Shared Services

Transcript
  • Dennis Wigle, M.D., Ph.D.
    • Director
    • Regenerative Medicine Biotrust

Dennis Wigle, M.D., Ph.D.: So our goal in designing the biotrust is to really set up that infrastructure so that we can use it both for research purposes and for the real clinical translation for real patient care purposes and have that infrastructure to be able to use for regenerative medicine purposes.

The biotrust is basically the infrastructure, or the set of building blocks, that we think here at Mayo Clinic is going to be required in order to be able to really translate regenerative medicine technologies to patient care. So, for example, the capability to be able to store various live cell types, to be able to reprogram cell types, to be able to grow large numbers of cells that we might need or want to use for clinical applications requires a very specialized infrastructure to be able to do that, that goes beyond just the regular biospecimen banking or normal cell or tissue banking that we think of presently.

So I see the biotrust really performing a key function of both the investigative and the clinical side as we really move forward to understanding how to use these technologies for patient care.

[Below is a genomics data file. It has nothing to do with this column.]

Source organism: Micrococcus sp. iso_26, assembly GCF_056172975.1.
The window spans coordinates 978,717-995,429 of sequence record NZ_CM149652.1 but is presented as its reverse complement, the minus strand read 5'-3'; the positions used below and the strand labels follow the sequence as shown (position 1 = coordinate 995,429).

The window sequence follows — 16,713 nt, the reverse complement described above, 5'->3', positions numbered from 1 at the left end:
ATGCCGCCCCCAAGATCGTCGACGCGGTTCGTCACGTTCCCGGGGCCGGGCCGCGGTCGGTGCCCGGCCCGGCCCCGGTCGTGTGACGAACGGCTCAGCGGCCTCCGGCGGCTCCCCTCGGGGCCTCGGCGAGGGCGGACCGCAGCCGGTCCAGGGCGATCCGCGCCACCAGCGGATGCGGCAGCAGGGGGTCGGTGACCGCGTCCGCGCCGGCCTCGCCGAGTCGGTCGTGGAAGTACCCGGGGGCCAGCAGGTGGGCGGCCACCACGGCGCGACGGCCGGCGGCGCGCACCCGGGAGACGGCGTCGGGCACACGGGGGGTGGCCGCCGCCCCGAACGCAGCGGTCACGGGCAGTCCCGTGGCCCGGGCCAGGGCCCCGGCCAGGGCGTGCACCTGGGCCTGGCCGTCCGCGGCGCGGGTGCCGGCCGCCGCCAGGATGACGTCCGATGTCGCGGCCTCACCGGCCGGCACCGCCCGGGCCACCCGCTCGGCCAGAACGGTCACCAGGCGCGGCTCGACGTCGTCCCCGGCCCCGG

The Center for Regenerative Medicine has a growing number of shared services that support its scientific focus areas and the wider Mayo Clinic community.

These shared services accelerate progress within the center and make it possible to carry out complex tasks, such as cell manufacturing, entirely in-house.

Human Cellular Therapy Laboratory

The Center for Regenerative Medicine works with the Human Cellular Therapy Laboratory to develop and produce safe cellular products for research and patient care purposes.

Regenerative Medicine Biotrust

The Regenerative Medicine Biotrust enables the Center for Regenerative Medicine to collect, process and store cells and other biospecimens from individual patients.

Calcium Signaling Laboratory

The Calcium Signaling Laboratory focuses on two calcium regulatory systems, plasma membrane calcium pumps and calmodulin-like protein and its targets. A broad range of techniques are used in the lab to support the Center for Regenerative Medicine, including those related to molecular biology, protein biochemistry and cell biology.